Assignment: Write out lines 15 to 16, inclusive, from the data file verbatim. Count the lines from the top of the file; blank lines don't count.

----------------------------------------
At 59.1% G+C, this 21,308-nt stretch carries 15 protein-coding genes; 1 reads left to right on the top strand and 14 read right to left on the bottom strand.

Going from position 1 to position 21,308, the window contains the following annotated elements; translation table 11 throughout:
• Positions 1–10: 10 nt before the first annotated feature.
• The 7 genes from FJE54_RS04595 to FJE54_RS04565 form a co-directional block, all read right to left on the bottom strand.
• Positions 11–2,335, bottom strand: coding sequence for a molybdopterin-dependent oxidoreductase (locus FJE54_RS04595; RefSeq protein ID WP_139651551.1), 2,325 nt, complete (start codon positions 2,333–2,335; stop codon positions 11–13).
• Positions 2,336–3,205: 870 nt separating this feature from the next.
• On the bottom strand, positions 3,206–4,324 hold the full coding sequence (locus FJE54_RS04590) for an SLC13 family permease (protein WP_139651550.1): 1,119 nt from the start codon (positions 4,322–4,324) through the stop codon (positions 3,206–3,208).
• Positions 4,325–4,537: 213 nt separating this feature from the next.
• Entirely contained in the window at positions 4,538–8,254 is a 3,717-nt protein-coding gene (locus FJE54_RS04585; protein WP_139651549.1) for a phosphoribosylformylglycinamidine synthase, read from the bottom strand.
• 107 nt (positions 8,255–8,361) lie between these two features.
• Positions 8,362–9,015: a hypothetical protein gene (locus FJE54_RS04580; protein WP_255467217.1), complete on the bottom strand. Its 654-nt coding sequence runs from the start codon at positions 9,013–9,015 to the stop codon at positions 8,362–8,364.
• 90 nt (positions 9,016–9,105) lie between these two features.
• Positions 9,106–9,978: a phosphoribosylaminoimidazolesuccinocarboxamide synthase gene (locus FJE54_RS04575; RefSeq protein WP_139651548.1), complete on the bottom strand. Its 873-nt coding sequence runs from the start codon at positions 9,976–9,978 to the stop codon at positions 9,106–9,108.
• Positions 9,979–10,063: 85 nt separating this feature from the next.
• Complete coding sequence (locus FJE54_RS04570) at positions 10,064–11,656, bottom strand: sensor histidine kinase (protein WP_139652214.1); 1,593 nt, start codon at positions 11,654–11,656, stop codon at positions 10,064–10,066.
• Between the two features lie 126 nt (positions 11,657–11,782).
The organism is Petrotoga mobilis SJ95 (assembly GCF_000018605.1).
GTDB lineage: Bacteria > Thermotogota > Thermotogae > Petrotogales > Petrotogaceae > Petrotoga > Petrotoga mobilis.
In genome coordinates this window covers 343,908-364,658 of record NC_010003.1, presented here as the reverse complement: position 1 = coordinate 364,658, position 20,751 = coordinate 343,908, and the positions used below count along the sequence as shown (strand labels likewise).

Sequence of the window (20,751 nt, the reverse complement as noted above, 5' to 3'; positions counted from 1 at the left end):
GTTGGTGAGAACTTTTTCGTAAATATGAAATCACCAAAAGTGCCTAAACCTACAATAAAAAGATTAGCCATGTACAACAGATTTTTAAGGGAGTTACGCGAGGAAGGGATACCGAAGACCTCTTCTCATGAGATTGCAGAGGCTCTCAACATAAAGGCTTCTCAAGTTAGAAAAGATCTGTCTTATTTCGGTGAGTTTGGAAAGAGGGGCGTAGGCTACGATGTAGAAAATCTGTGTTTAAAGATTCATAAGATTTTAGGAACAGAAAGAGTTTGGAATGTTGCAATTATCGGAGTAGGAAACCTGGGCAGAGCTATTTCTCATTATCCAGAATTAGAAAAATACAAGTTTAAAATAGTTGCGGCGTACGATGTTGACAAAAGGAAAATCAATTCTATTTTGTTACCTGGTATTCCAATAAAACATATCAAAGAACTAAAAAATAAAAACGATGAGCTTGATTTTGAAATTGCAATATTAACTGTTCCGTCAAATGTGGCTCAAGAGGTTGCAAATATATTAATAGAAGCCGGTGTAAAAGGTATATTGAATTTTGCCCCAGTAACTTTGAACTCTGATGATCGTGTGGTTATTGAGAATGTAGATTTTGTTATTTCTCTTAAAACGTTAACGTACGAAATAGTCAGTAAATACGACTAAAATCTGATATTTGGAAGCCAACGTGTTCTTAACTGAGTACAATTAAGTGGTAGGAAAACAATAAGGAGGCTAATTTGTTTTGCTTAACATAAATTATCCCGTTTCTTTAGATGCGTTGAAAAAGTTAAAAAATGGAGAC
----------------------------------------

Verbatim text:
• Complete coding sequence (locus FJE54_RS04570) at positions 10,064–11,656, bottom strand: sensor histidine kinase (protein WP_139652214.1); 1,593 nt, start codon at positions 11,654–11,656, stop codon at positions 10,064–10,066.
• Between the two features lie 126 nt (positions 11,657–11,782).